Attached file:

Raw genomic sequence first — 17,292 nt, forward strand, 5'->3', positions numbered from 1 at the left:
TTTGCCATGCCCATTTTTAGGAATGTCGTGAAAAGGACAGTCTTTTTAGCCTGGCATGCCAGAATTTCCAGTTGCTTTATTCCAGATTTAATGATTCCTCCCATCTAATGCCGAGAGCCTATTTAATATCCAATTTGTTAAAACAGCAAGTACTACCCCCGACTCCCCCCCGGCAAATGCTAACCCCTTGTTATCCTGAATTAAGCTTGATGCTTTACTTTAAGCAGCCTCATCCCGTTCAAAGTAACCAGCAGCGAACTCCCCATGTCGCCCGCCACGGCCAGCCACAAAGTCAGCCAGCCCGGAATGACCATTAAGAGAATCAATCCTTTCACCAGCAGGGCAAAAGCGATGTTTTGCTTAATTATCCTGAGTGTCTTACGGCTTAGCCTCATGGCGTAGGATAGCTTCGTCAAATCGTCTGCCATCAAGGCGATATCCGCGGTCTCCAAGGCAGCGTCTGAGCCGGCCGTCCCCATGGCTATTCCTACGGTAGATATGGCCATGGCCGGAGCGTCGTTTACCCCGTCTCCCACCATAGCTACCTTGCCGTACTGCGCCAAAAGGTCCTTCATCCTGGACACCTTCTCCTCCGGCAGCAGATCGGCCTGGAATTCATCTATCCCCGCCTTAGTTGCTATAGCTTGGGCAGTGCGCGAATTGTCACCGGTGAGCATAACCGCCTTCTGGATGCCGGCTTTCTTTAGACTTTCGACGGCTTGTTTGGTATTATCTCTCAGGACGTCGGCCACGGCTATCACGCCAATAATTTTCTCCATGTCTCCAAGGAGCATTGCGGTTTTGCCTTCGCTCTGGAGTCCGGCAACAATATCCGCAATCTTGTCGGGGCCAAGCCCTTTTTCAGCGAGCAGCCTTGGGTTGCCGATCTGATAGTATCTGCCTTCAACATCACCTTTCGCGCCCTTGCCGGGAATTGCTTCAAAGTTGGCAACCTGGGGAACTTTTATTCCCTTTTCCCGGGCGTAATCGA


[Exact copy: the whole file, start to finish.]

Raw genomic sequence first — 17,292 nt, forward strand, 5'->3', positions numbered from 1 at the left:
TTTGCCATGCCCATTTTTAGGAATGTCGTGAAAAGGACAGTCTTTTTAGCCTGGCATGCCAGAATTTCCAGTTGCTTTATTCCAGATTTAATGATTCCTCCCATCTAATGCCGAGAGCCTATTTAATATCCAATTTGTTAAAACAGCAAGTACTACCCCCGACTCCCCCCCGGCAAATGCTAACCCCTTGTTATCCTGAATTAAGCTTGATGCTTTACTTTAAGCAGCCTCATCCCGTTCAAAGTAACCAGCAGCGAACTCCCCATGTCGCCCGCCACGGCCAGCCACAAAGTCAGCCAGCCCGGAATGACCATTAAGAGAATCAATCCTTTCACCAGCAGGGCAAAAGCGATGTTTTGCTTAATTATCCTGAGTGTCTTACGGCTTAGCCTCATGGCGTAGGATAGCTTCGTCAAATCGTCTGCCATCAAGGCGATATCCGCGGTCTCCAAGGCAGCGTCTGAGCCGGCCGTCCCCATGGCTATTCCTACGGTAGATATGGCCATGGCCGGAGCGTCGTTTACCCCGTCTCCCACCATAGCTACCTTGCCGTACTGCGCCAAAAGGTCCTTCATCCTGGACACCTTCTCCTCCGGCAGCAGATCGGCCTGGAATTCATCTATCCCCGCCTTAGTTGCTATAGCTTGGGCAGTGCGCGAATTGTCACCGGTGAGCATAACCGCCTTCTGGATGCCGGCTTTCTTTAGACTTTCGACGGCTTGTTTGGTATTATCTCTCAGGACGTCGGCCACGGCTATCACGCCAATAATTTTCTCCATGTCTCCAAGGAGCATTGCGGTTTTGCCTTCGCTCTGGAGTCCGGCAACAATATCCGCAATCTTGTCGGGGCCAAGCCCTTTTTCAGCGAGCAGCCTTGGGTTGCCGATCTGATAGTATCTGCCTTCAACATCACCTTTCGCGCCCTTGCCGGGAATTGCTTCAAAGTTGGCAACCTGGGGAACTTTTATTCCCTTTTCCCGGGCGTAATCGA